(1) On December 31, 2019 the Office of Administrative Law approved amendments to Article 6, Section 25600.2, subsections (b), (c), (f) and (i) that are intended to provide more guidance to businesses in the chain of commerce on how to satisfy their warning responsibilities in light of ever-expanding marketplaces. It is OEHHA’s position that the overall structure of Prop. 65 minimizes the burden on retail sellers, and the intent with these amendments is to continue with this spirit and approach. The amendments will become effective on April 1, 2020.

This action was taken because in some situations, the original manufacturer, distributor, importer or others in the chain of commerce did not know who would be ultimately selling to a consumer. The amendment allows a business in the chain of commerce to give the notice and warning materials directly to the designated agent for the business to which it is transferring or selling the product in order to discharge their duty to warn under the Act. What is key here is that the responsibility can only be shifted to an entity that is subject to Prop. 65. In the alternative, it may provide the warnings on the product or product label to satisfy the Act. If there is no authorized agent, the notice can be served on the legal agent. This notice must be renewed annually while the product is sold in California by the retailer.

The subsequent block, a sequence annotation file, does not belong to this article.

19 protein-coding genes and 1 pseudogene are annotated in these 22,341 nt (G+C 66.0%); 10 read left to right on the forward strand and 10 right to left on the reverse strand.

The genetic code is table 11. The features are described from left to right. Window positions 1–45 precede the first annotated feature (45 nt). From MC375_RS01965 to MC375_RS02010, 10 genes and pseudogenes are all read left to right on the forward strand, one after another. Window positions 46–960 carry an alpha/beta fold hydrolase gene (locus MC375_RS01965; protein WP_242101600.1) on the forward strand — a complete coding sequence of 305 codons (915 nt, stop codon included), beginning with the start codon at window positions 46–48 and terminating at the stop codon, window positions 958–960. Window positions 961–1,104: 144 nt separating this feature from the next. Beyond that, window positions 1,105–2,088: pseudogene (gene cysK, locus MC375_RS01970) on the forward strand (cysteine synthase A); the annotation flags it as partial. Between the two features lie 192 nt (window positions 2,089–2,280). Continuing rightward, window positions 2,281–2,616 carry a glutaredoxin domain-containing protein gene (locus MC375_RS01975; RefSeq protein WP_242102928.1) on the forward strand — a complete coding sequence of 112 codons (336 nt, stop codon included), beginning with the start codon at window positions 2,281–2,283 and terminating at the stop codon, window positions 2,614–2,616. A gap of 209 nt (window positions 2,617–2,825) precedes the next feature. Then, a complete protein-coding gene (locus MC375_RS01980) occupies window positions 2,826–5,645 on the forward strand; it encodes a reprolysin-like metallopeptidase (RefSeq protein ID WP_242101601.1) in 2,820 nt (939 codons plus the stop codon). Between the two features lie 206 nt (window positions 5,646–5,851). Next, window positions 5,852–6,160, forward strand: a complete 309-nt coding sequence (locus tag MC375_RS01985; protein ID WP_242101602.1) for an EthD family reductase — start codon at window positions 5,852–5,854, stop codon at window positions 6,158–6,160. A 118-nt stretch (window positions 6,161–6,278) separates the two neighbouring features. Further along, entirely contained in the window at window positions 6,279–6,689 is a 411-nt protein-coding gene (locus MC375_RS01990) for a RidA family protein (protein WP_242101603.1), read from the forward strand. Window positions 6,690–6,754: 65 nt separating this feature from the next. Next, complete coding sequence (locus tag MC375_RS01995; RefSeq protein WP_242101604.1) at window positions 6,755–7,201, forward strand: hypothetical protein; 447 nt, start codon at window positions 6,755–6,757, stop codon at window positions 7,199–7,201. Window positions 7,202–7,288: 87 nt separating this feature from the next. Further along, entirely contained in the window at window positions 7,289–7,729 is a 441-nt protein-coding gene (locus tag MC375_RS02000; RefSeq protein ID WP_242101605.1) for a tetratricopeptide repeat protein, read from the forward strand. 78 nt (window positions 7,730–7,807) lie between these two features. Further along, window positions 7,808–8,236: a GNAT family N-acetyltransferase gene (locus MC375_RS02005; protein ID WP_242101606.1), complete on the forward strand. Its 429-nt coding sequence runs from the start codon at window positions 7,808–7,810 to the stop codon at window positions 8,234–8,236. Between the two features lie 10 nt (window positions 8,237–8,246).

In both situations, the business providing the notice and warning materials must obtain verification of receipt electronically or in hard copy. If you cannot obtain confirmation from the downstream entity, you should opt for on product labeling. Further, if you do not have a designated agent with the California Secretary of State, you should designate one who can understand, handle and distribute these warnings as appropriate.

The amendments also modified the definition of “actual knowledge” to mean when the retail seller receives information from any reliable source that allows it to identify the specific product/products that cause the consumer product exposure. The key is that this knowledge must be received by the authorized agent or a person whose knowledge can be imputed to the retail seller. If the retailer has such knowledge and does not provide a warning, it has knowingly and intentionally caused an unwarned exposure.